Speaking outside No 10 after visiting Buckingham Palace, he said the UK was “on the brink of something special”.
The Conservatives have 331 seats – five more than needed for a Commons majority – their first such victory since 1992.
Mr Cameron’s rivals Ed Miliband, Nick Clegg and Nigel Farage have all resigned after election disappointment.
The Conservative leader is now beginning the process of putting together the new government. George Osborne has been reappointed as chancellor, Theresa May as home secretary, Philip Hammond as foreign secretary and Michael Fallon as defence secretary.
In other election developments:
- With all 650 seats declared, the Conservatives have ended up with 331 seats in the House of Commons, 24 more than in 2010. Labour have 232, the Lib Dems 8, the SNP 56, Plaid Cymru 3, UKIP 1, the Greens 1 and others 19
- The Conservatives get a 36.9% share of the UK national vote, Labour 30.4%, UKIP 12.6%, the Lib Dems 7.9%, the SNP 4.7%, the Green Party 3.8% and Plaid Cymru 0.6%
- Ed Miliband steps down after a “difficult and disappointing” night for Labour which saw Ed Balls lose and Jim Murphy and Douglas Alexander defeated by the SNP
- Nick Clegg said he would quit as leader after a “crushing” set of losses, which saw Vince Cable, Danny Alexander, David Laws, Simon Hughes and Charles Kennedy among a slew of Lib Dem casualties
- Nigel Farage has quit as UKIP leader after failing to be elected – although he may stand in the ensuing leadership contest. He has recommended Suzanne Evans take over as interim leader
- George Galloway, who was reported to the police for retweeting an exit poll before voting ended, has lost to Labour in Bradford West
- Conservative minister Esther McVey was the highest-profile Tory loser, defeated by Labour in Wirral West as Boris Johnson returned to the Commons
- The Green Party gets one seat after Caroline Lucas retains the Brighton Pavilion constituency she won in 2010
- Turnout is set to be 66%, marginally up on 2010 and the highest since 1997
- An inquiry is to be held into the mismatch between opinion polls during the campaign and the actual result
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The Conservatives’ victory means they will be able to govern without the need for a coalition or a formal agreement with other parties.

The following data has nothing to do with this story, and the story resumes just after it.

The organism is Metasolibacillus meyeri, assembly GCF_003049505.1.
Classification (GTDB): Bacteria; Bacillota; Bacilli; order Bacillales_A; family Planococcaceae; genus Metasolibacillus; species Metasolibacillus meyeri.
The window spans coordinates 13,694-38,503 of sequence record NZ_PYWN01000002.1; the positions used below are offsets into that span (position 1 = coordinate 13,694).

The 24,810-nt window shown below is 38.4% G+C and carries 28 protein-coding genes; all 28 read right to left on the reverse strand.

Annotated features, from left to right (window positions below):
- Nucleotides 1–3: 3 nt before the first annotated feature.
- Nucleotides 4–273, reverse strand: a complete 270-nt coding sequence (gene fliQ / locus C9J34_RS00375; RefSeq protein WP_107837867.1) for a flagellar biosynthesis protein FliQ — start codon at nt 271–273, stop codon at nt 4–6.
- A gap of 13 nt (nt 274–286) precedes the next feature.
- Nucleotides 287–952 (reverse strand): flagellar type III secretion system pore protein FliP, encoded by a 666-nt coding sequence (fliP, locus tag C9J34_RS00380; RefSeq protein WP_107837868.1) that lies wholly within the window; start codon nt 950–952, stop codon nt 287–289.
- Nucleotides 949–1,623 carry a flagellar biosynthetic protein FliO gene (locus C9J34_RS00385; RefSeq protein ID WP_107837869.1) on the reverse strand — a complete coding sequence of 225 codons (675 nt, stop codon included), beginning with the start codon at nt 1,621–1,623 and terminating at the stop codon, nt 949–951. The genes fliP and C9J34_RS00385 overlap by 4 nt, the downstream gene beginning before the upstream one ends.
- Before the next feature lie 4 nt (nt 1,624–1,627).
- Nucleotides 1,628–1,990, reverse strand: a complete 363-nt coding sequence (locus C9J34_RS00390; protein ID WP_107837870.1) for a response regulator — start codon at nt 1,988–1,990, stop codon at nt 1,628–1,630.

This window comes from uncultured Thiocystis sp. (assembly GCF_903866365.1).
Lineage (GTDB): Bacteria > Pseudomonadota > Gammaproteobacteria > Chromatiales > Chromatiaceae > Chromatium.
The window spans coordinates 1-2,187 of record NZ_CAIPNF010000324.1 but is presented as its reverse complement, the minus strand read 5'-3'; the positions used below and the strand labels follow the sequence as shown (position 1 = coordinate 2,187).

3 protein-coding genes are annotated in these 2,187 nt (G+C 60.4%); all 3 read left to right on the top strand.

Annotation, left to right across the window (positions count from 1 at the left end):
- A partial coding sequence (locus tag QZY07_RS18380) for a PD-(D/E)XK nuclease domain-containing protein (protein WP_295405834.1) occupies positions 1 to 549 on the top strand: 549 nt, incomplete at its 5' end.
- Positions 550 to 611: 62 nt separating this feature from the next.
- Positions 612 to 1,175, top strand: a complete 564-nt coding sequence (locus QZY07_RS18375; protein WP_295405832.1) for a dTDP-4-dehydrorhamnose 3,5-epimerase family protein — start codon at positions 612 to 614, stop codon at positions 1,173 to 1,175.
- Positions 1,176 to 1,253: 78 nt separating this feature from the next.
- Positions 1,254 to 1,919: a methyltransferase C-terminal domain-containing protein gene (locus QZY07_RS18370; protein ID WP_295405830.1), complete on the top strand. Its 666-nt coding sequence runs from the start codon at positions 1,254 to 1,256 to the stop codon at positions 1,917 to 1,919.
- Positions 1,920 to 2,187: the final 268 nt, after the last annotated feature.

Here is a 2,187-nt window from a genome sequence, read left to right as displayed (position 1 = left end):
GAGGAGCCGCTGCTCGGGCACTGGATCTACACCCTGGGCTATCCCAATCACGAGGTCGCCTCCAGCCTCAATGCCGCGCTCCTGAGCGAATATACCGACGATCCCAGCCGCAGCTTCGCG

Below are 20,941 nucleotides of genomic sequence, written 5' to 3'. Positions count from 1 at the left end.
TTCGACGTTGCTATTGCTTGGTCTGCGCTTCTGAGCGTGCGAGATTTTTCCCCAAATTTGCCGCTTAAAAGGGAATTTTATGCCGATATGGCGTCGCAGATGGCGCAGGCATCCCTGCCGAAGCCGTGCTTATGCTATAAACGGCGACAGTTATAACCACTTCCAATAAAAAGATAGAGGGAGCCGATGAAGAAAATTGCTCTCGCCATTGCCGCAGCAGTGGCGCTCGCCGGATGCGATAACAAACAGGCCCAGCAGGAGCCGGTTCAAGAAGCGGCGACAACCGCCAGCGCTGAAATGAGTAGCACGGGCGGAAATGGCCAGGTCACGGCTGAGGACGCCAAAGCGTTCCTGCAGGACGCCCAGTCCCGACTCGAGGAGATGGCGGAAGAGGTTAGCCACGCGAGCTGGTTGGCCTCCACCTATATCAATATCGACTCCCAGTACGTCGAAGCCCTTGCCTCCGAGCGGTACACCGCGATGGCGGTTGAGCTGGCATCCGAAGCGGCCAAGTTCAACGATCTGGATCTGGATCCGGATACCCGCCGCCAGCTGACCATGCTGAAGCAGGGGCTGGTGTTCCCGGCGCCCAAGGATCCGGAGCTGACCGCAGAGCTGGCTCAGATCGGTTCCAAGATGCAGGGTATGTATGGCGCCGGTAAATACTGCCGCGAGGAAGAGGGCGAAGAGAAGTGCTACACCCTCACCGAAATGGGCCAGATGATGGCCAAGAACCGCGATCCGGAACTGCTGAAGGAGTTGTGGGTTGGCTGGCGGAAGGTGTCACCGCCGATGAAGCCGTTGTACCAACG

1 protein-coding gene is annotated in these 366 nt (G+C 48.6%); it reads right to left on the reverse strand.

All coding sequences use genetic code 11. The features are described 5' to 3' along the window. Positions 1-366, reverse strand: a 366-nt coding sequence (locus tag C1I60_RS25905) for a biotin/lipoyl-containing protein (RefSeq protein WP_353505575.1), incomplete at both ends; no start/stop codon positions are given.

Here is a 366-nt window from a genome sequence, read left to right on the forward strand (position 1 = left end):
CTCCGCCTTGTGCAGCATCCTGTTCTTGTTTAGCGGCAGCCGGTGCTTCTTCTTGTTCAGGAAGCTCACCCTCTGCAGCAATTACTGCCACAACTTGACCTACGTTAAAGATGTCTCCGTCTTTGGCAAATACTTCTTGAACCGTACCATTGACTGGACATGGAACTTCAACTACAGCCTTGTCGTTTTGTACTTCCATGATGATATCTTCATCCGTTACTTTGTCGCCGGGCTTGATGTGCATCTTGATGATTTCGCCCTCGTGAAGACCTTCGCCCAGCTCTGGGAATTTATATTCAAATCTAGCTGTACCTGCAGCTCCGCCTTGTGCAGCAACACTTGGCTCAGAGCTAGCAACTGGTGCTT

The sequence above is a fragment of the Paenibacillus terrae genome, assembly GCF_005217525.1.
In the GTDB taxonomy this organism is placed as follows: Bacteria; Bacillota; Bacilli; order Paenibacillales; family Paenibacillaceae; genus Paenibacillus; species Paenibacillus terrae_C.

Mr Cameron said he had spoken to both Mr Miliband and Mr Clegg, paying tribute to the latter’s contribution to the coalition government over the past five years.
Speaking in Downing Street, he said: “We will govern as a party of one nation, one United Kingdom.
“That means ensuring this recovery reaches all parts of our country, from north to south, to east to west.”
He said he would press ahead with devolution of powers to all nations as well as referendum on the UK’s EU membership.
“I have always believed in governing with respect,” he said “That’s why in the last parliament we devolved power to Scotland and Wales, and gave the people of Scotland a referendum on whether to stay inside the United Kingdom.
Analysis by BBC experts
Norman Smith on David Cameron’s colossal achievement
Nick Robinson on the result no-one saw coming
Mark Easton on a nation divided
Jonny Dymond on how the Conservatives won their historic victory
Jonny Dymond on where next for Labour
Brian Taylor on what next for Scotland
Robert Peston on market reaction to the result
James Cook on the implications for the United Kingdom
Katya Adler on the reaction from Europe
David Cowling on how the pollsters got it so wrong
Newsnight reporters and producers’ rolling election analysis
“In this parliament I will stay true to my word and implement as fast as I can the devolution that all parties agreed for Wales, Scotland and Northern Ireland.”
George Osborne has also been given the title first secretary of state, giving him seniority over other cabinet ministers.
He said the Conservatives had been “given a mandate to get on with the work we started five years ago” and would follow the “clear instructions” of the British public.
Speaking at Labour’s London headquarters, Mr Miliband said he had phoned David Cameron to congratulate him on his victory.
He said he would step down as leader with immediate effect after Labour won 26 fewer seats than in 2010, adding that deputy leader Harriet Harman would succeed him pending a leadership contest.
Labour, he said, needed an “open and honest debate about the way forward without constraints”.
“I am truly sorry that I did not succeed,” he told party supporters. “I have done my best for nearly five years.”
He added: “Britain needs a strong Labour Party. Britain needs a Labour Party that can rebuild after this defeat. We have come back before and we will come back again.”
Announcing his own exit as leader after more than seven years, Mr Clegg said the results – which saw his party reduced from 57 to eight seats – were the most “crushing blow” to the Liberal Democrats since they were formed in the late 1980s.
“This is a very dark hour for our party,” he told party supporters in London. “But we cannot and we will not allow the values of liberalism to be extinguished overnight. Our party will come back. Our party will win again.”
David Cameron has been congratulated on his victory by a number of foreign leaders.
Jean-Claude Juncker, president of the European Commission, said he would work constructively with the new UK government and would consider “proposals, ideas or requests” about the UK’s membership “in a very polite, friendly and objective way”.
An independent inquiry is to look at the accuracy of UK election polls, after they failed to predict the Conservatives’ lead over Labour.